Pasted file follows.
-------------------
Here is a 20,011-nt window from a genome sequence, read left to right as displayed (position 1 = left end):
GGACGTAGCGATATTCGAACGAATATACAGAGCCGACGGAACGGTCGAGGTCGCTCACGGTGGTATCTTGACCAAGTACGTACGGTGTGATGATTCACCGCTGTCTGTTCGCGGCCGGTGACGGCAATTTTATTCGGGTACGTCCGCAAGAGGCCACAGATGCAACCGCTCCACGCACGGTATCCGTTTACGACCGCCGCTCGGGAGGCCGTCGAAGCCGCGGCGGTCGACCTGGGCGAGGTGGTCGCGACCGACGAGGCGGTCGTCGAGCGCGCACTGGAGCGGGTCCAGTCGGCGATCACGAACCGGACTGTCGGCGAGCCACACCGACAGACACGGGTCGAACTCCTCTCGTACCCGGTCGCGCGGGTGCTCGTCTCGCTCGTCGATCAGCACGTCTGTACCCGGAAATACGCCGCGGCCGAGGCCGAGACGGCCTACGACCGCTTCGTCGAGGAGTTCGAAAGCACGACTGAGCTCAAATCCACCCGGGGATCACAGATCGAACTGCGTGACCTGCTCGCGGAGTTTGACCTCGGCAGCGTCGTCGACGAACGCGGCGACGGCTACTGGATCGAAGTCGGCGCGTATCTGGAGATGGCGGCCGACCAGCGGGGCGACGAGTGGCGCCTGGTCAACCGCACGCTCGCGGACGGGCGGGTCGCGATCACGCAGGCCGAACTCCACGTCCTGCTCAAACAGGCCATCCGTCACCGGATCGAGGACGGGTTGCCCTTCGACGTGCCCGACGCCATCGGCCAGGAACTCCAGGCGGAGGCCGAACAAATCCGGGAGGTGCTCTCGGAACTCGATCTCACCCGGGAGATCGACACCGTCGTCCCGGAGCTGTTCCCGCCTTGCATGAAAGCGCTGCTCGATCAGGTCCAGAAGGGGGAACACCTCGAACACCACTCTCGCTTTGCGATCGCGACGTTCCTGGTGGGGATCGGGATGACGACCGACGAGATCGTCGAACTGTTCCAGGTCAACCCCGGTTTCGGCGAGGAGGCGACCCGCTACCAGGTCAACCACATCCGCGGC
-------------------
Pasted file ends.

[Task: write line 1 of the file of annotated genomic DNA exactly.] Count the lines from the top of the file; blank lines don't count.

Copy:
Here is a 20,011-nt window from a genome sequence, read left to right as displayed (position 1 = left end):